Rockefeller talkfest pursues black lung cure

CONTINUING his quest to eradicate black lung disease, West Virginian Senator Jay Rockefeller has met with stakeholders, experts, advocates and miners to brainstorm strategies on how to end the disease.
Rockefeller talkfest pursues black lung cure Rockefeller talkfest pursues black lung cure Rockefeller talkfest pursues black lung cure Rockefeller talkfest pursues black lung cure Rockefeller talkfest pursues black lung cure

Jay Rockefeller

Staff Reporter

“We thought, at one time, we had black lung on its heels. We were wrong,” Rockefeller said Thursday.

“The question before us today is simple: what are we going to do about it? What are we going to do to prevent the disease and what are we going to do to help those who are already suffering?

“That’s why I’ve asked this group of people to join me today. I need their help, their input and their ideas.”

Rockefeller last month unveiled The Black Lung Health Improvements Act of 2013, under what he called a five-decade mission to protect miners and ensure all of those diagnosed received the needed benefits and care.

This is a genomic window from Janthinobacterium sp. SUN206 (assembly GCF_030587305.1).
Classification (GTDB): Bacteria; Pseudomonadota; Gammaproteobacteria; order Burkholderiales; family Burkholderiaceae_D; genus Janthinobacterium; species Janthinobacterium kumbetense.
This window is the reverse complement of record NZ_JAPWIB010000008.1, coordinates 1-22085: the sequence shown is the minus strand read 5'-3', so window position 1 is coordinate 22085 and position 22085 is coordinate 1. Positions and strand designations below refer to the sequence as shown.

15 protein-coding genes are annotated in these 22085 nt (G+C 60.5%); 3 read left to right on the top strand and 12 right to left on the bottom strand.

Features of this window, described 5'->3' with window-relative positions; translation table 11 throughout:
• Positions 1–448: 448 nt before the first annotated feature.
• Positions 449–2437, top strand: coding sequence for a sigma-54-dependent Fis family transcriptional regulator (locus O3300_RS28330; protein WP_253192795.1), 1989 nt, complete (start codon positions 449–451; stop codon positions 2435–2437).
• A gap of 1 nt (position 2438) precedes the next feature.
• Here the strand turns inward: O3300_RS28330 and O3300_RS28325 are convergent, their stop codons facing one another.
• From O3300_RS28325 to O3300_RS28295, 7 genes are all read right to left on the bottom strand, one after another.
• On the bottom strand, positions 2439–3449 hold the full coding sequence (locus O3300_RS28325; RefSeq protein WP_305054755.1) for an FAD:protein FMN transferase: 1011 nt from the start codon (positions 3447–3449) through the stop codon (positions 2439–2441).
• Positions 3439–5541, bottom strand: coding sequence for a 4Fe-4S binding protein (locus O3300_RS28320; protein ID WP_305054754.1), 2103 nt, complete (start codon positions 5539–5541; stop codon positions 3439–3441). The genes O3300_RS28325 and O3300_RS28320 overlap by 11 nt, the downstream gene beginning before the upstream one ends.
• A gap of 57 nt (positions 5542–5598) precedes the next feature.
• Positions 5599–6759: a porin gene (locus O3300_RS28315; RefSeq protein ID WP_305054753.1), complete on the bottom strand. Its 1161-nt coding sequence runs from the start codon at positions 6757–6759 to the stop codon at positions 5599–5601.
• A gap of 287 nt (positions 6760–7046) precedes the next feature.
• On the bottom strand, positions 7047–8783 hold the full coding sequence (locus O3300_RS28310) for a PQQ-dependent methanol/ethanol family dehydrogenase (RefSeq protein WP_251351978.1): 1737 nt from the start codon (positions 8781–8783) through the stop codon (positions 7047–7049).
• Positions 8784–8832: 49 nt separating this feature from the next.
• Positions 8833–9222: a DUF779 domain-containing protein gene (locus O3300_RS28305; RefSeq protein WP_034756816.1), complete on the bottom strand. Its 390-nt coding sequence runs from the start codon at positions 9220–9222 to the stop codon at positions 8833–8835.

Rockefeller said that the legislation, if passed, would put into place new respirable coal dust standards for those already suffering in order to reduce exposure.

Additionally, the outlines would increase miner access to health records in the black lung claims process, making it easier to get legal representation when operators did not provide benefits.

The act would also: create grants for research into the disease; make it easier for long-time miners and their families to collect black lung benefits; and require the Government Accountability Office to examine ways to make the claims application process easier to navigate.

The Administration has advanced the rule ahead of its final issuance.

“We have to rid ourselves of the notion that coal miners, who work long hours doing back-breaking jobs to support their families, are destined to get sick,” Rockefeller said.

“No one has to get black lung disease. It is not inevitable. And it is well past time we relegate this terrible disease to the archives of history.”

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